2GS push up still harder against this question of a seemingly natural desire for the unnatural. Like a constantly developing product line, 2GS are a refined version of the love heart shape. The exaggerated contours of these new pieces are more human, if extortionately idealised, to become a cartoon of the enhanced female body. The obviousness of Promises’ glory holes become beguiling dimples, endowing the 2GS sculptures with an uncanny plasticity as opposed to that which is completely plastic. This new form, painstakingly perfected by the artist over many months, is curiously un-comical and uncomfortably one step short of a grotesque. Visitors to the private view of SuperPlasty were openly drawn to these objects, audibly venerating the perfected shape, material quality and the carefully chosen colour blend. Even the artist himself admits to being attracted to them. And yet the ridiculous level of sexual objectification is achingly clear. Disembodied to become un-bodily, impossible, they are glamorised things: objects hanging in space, rotating seductively for a worshipful phallic audience. Their robust beauty is obliquely partnered with a sense of damage to the female body. Equally, the different representative treatment of the male sex organ to the idealised, un-sexed and passive components of a female body within SuperPlasty is obvious, reflecting the transparently unequal level to which male and female bodies are objectified within and without consumerist culture.
Meeting the Affluenza series’ lustful penile gaze from across the room solidified the sense of discomfort with which I enjoyed the perfected aesthetic of 2GS. At the centre of everything is the desiring gaze of the viewer. The blatancy of the forms, almost taken as a given, are not shocking. What is shocking is the ease with which the commodity fetish can hide in plain sight, slinking behind the distracting sparkle of a well crafted veneer.
Openly inspired by the work of Hans Bellmer, Daniels has technologically refined the cut down, blown and buffed up, passively dismembered mannequin object. Quoting J.G Ballard, Daniells explains how his idea that “sex times technology is the future” has in fact become the present. Hinting at a third generation of work, Daniells is perturbed and fascinated by the current technology available to create hyper-real love dolls. These uncanny objects may prove a further method with which to approach an investigation into both love, sex, desire and the human ability to grow attached to what he calls the “incomplete” object – incomplete in the sense that it cannot love back. Floating before us, 2GS appears to be entirely complete in and of itself. It hovers in the space of unfulfilled desire as a cold, distant thing, nipples forever looking disinterestedly skyward.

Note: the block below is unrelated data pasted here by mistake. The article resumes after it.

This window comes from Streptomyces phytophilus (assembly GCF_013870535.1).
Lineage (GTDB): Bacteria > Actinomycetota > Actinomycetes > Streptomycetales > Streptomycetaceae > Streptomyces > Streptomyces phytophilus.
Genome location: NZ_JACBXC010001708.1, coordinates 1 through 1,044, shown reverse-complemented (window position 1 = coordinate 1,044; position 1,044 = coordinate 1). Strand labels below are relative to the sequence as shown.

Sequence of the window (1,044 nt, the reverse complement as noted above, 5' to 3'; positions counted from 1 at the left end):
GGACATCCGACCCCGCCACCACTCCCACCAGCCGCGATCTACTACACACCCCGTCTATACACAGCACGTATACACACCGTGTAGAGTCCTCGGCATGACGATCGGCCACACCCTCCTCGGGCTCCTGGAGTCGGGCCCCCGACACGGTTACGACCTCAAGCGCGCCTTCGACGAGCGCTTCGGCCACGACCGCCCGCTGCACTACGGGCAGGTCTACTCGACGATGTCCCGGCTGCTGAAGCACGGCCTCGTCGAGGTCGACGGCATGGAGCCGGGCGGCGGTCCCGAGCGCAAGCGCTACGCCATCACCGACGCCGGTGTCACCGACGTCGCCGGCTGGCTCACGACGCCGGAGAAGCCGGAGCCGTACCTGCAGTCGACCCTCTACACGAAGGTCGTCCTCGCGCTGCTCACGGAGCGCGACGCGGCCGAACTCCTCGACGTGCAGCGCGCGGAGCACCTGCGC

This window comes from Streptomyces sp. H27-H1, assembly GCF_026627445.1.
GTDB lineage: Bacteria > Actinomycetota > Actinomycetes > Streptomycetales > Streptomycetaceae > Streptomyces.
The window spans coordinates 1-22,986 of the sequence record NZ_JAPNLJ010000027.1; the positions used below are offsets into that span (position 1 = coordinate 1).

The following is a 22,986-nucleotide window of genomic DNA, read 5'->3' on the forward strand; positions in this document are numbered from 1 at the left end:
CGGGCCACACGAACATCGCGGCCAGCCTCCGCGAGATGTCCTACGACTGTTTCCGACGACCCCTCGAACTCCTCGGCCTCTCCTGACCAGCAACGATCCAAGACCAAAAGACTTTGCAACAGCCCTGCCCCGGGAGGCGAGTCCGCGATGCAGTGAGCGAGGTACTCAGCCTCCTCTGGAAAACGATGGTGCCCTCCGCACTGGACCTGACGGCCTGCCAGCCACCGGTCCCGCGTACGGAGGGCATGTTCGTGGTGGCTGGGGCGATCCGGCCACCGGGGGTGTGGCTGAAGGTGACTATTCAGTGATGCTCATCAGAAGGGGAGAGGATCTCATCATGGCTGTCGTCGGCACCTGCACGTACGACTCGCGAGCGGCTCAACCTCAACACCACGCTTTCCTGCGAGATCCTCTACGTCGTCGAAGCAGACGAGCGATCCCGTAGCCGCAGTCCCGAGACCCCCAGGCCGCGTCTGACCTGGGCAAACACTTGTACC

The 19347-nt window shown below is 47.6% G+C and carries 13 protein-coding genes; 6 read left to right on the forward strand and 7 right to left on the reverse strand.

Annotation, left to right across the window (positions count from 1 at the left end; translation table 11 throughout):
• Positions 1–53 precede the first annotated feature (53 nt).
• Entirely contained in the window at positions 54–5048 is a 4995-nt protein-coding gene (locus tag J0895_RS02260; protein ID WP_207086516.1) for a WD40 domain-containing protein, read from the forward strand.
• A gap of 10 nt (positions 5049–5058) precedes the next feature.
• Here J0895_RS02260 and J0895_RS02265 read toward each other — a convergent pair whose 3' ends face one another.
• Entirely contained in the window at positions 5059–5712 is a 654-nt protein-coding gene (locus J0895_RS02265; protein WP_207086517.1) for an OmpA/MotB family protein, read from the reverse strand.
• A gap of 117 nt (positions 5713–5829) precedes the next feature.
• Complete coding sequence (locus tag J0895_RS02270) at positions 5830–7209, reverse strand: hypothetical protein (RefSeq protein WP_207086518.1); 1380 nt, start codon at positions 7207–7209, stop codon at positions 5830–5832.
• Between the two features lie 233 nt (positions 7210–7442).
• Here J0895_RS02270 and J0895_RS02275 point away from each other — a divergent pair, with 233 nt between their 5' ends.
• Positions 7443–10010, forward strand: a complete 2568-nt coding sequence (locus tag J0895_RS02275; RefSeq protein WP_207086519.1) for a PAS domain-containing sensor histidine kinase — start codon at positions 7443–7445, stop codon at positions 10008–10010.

However, this sense of being untouched, of coming clean from its wrapping, lies within the hidden craft of the object. The artist deliberately makes no sign of a maker’s mark in his paintings or his sculptures. Like any object that comes off an automated production line or appears magically from an internet order, the craft, labour or technology is as inaccessible as that behind an iPad’s glowing interface. Yet both are made painstakingly by hand in the artist’s studio. Their completeness is surface level. So much about these works is concerned with the surface, the finish, the aesthetic. Yet that surface aesthetic is the opposite of simple or shallow and leads to far deeper questions we might make of human desires. Achieving an honest understanding of these very desires is often deflected by the continual anticipation of satisfaction inspired by that very same surface of the commodity object itself.
As such, their blatancy – 2GS’s obviousness in being seductive objects – mirrors the subtlety of the commodity design they emulate. They are what they are. Which is, like many other art objects, commodities. The artist has even made special wall brackets for the 2GS sculptures for clients to display them more easily in their homes, while his paintings can be hung like any other. Like the commodity culture that Daniells is investigating, his work is brutally honest in its artifice.